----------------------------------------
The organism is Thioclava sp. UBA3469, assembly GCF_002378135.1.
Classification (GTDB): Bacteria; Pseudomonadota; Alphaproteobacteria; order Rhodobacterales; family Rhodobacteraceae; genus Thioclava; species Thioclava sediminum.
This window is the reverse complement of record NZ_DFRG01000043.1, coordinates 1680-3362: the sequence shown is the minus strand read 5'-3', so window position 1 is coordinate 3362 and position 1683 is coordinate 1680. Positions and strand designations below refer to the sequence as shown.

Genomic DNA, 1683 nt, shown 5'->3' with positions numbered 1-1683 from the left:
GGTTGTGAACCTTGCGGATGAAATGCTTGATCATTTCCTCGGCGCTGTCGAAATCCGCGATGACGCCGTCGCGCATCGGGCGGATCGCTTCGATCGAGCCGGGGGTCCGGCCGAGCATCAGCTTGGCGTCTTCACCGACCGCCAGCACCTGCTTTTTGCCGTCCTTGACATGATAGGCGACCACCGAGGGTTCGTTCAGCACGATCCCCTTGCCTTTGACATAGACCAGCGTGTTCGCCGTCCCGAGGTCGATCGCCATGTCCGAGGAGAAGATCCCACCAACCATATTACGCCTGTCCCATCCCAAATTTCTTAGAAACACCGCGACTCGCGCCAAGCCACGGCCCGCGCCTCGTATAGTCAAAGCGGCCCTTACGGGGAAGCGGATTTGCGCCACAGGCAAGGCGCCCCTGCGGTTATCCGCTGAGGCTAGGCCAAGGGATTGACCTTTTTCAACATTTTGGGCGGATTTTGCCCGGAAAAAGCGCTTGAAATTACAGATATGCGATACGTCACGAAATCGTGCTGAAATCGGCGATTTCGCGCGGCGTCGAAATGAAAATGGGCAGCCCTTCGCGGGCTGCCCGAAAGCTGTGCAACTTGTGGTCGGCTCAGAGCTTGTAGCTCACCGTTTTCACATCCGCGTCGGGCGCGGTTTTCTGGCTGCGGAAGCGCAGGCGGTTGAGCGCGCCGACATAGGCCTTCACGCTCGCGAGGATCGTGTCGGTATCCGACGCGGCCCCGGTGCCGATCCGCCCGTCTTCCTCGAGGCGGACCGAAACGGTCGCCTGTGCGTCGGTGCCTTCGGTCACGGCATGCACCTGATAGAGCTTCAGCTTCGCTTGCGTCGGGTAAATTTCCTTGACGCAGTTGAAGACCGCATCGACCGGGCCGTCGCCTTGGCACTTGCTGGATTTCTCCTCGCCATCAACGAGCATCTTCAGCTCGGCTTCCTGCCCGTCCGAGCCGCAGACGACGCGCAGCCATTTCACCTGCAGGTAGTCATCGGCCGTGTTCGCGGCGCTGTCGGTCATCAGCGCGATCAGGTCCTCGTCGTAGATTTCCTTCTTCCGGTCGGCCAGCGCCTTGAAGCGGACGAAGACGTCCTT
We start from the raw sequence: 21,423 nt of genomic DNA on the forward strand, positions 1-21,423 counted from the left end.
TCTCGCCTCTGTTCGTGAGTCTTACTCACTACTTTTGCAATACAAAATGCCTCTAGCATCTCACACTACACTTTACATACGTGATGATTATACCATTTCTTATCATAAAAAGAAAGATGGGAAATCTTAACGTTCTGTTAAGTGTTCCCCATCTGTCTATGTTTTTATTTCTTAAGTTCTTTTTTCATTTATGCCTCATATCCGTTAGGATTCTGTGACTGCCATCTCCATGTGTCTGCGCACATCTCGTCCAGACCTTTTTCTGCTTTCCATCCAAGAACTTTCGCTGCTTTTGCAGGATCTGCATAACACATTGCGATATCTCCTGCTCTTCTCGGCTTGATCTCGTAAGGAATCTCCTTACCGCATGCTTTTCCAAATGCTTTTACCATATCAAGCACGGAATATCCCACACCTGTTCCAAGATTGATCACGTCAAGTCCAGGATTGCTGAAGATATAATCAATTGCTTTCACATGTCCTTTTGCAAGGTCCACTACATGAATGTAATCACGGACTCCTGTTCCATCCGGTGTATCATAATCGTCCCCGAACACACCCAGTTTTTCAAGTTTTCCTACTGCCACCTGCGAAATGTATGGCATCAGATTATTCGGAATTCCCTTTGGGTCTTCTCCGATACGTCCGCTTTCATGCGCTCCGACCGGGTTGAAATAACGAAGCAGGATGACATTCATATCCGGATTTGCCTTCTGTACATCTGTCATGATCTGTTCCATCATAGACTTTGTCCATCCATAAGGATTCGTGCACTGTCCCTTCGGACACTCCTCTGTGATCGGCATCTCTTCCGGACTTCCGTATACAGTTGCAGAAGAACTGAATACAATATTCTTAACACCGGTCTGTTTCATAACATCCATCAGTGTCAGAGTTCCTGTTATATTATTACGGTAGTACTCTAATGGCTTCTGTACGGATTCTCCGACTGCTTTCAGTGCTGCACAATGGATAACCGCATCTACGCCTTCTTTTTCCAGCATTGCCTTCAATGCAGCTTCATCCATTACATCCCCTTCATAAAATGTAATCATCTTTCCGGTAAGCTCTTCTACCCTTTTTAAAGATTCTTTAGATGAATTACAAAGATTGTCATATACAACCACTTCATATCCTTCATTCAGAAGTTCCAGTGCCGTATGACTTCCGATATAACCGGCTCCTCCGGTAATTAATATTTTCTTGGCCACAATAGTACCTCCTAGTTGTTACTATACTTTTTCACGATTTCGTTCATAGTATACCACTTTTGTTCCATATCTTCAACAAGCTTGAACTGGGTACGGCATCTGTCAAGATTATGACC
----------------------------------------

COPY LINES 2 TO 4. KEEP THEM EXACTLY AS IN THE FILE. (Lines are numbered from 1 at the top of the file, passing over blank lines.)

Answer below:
Classification (GTDB): Bacteria; Pseudomonadota; Alphaproteobacteria; order Rhodobacterales; family Rhodobacteraceae; genus Thioclava; species Thioclava sediminum.
This window is the reverse complement of record NZ_DFRG01000043.1, coordinates 1680-3362: the sequence shown is the minus strand read 5'-3', so window position 1 is coordinate 3362 and position 1683 is coordinate 1680. Positions and strand designations below refer to the sequence as shown.

Genomic DNA, 1683 nt, shown 5'->3' with positions numbered 1-1683 from the left: